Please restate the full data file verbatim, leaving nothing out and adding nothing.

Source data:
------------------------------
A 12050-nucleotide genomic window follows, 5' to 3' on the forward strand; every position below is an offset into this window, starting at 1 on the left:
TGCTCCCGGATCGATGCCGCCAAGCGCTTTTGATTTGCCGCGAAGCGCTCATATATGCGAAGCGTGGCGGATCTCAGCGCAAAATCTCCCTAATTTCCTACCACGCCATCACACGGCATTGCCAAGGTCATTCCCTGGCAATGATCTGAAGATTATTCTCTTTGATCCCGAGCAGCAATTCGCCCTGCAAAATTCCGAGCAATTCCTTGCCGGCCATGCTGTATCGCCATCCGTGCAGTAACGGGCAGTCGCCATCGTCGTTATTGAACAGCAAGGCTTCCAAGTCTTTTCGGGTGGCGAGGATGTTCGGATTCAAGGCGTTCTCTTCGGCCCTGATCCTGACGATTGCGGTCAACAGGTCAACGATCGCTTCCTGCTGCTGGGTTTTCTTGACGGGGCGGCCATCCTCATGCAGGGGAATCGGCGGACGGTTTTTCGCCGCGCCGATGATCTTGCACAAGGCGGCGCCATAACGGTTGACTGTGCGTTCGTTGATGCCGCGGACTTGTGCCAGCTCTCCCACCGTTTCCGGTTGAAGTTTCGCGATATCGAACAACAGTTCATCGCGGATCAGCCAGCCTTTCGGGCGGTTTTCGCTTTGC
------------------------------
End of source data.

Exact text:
A 12050-nucleotide genomic window follows, 5' to 3' on the forward strand; every position below is an offset into this window, starting at 1 on the left:
TGCTCCCGGATCGATGCCGCCAAGCGCTTTTGATTTGCCGCGAAGCGCTCATATATGCGAAGCGTGGCGGATCTCAGCGCAAAATCTCCCTAATTTCCTACCACGCCATCACACGGCATTGCCAAGGTCATTCCCTGGCAATGATCTGAAGATTATTCTCTTTGATCCCGAGCAGCAATTCGCCCTGCAAAATTCCGAGCAATTCCTTGCCGGCCATGCTGTATCGCCATCCGTGCAGTAACGGGCAGTCGCCATCGTCGTTATTGAACAGCAAGGCTTCCAAGTCTTTTCGGGTGGCGAGGATGTTCGGATTCAAGGCGTTCTCTTCGGCCCTGATCCTGACGATTGCGGTCAACAGGTCAACGATCGCTTCCTGCTGCTGGGTTTTCTTGACGGGGCGGCCATCCTCATGCAGGGGAATCGGCGGACGGTTTTTCGCCGCGCCGATGATCTTGCACAAGGCGGCGCCATAACGGTTGACTGTGCGTTCGTTGATGCCGCGGACTTGTGCCAGCTCTCCCACCGTTTCCGGTTGAAGTTTCGCGATATCGAACAACAGTTCATCGCGGATCAGCCAGCCTTTCGGGCGGTTTTCGCTTTGC